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I have a few questions regarding the versioning in the microservices architecture:

Let's say there are three services - S1, S2, S3

S1 calls S2 and S3 to generate a response R1. Service S2 generates response R2 and service S3 generates response R3.

Supported versions:
S1 - 1.0.0, 1.0.1
S2 - 1.0.0, 1.0.1
S3 - 1.0.0

In the version 1.0.0 for Service S1, the response R1 contains two fields - F1, F2. F1 is derived from response R2 and F2 is derived from response R3.

In the version 1.0.1 for the service S1, the response R1 contains 3 fields - F1, F2 and F3.
And, in the version 1.0.1 of the service S2, there is a new field added which is used to derive the F3 field for the response R1.

To summarize:

S1 -> R1 (F1, F2) - version 1.0.0  
S1 -> R1 (F1, F2, F3) - version 1.0.1  
S2 -> R2  
S3 -> R3

How should I be writing the code in the service S1 such that it makes call to service S2 version 1.0.1 when the version specified by the consumer of the service S1 species the version as 1.0.1 and it makes the call to service S2 version 1.0.0 when the version specified by the consumer of the service S1 species the version as 1.0.0?

Another Scenario:

 S1 -> R1 (F1, F2) - version 1.0.0 and 1.0.1  
 S2 -> R2 (F3, F4) - version 1.0.0   
 S2 -> R2 (F3, F5) - version 1.0.1  
 S3 -> R3 (F6) - version 1.0.0
 F1 is derived from R2 and F2 is derived from R3.  

I am looking for some clean way of managing this which is extensible as well as maintainable. Majority of the solutions talk about the versioning strategies like versions in the URLs or in the headers, but not about the design patterns governing the internal implementations.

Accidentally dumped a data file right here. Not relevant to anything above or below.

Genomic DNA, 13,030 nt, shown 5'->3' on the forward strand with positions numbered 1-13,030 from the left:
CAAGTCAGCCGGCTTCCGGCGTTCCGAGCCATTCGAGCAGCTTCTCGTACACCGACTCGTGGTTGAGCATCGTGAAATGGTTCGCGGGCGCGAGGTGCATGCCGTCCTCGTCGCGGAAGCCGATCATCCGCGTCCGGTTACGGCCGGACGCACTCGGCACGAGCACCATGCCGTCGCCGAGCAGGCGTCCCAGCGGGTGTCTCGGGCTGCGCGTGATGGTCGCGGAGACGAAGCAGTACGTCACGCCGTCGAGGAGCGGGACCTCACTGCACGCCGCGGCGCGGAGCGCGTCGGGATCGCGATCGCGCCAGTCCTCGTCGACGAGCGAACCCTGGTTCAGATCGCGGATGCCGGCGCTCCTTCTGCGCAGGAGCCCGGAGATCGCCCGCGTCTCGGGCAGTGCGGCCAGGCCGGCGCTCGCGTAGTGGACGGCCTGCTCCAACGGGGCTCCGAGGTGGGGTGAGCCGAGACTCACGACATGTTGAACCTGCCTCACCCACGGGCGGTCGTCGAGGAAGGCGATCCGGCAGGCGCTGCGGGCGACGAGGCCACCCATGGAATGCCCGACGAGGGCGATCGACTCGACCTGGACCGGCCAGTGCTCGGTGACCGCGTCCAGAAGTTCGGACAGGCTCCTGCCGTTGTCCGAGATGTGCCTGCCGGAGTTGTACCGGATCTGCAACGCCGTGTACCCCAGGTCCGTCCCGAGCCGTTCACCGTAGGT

Let's assume, that service S1 has a controller layer and then a service layer. The calls to other services are made in the service layer.

I am representing a case of backward compatible changes/contract for service S1. For incompatible changes, I can create a version specific implementation in the service layer.

  • If S1 calls version 1.0.1 of S2, would it then still be able to create a version 1.0.0 R1 by ignoring the information that isn't needed? – Bart van Ingen Schenau Jun 19 at 12:48
  • yes for the first scenario I mentioned, but this may not always be the case with other complex scenarios – rohanagarwal Jun 19 at 12:57
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    When you have a lot of complex relationships you create between services, you are really building a distributed monolith. The big idea that makes microservices work is independence. Here's an article that discusses this at a high level. – JimmyJames Jun 19 at 14:25
  • But I am talking about something where there are changes in the response of one MS, how is it not going to affect the other dependent MS? Or are you saying, each and every MS should be completely independent? – rohanagarwal Jun 20 at 6:06
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    If you thinking about versioning microservices - you doing something wrong. – Fabio Jun 21 at 7:27
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One way to approach Microservices Versioning is to add automated checks that can effectively guarantee that all your service versions, their responses, and respective fields are compatible in all possible dependency chains.

I'm thinking about dependency chains, for example as:
Chain1 S1_1.0.0 <-> (S2_1.0.0, S3_1.0.0);
Chain2 S1_1.0.1 <-> (S2_1.0.1, S3_1.0.0);

One way to approach this kind of automated checks is Pact testing.

In my understanding Pact testing was developed to test systems with a Microservices Architecture, and during development, it supports Versioning scenarios (which I believe, is your use case).

This type of testing uses concepts that can help you structure code to accomplish this:
- Consumer
- Interaction
- Pact Provider
- Expected request
- Minimal expected response

More detailed information can be found at https://docs.pact.io/

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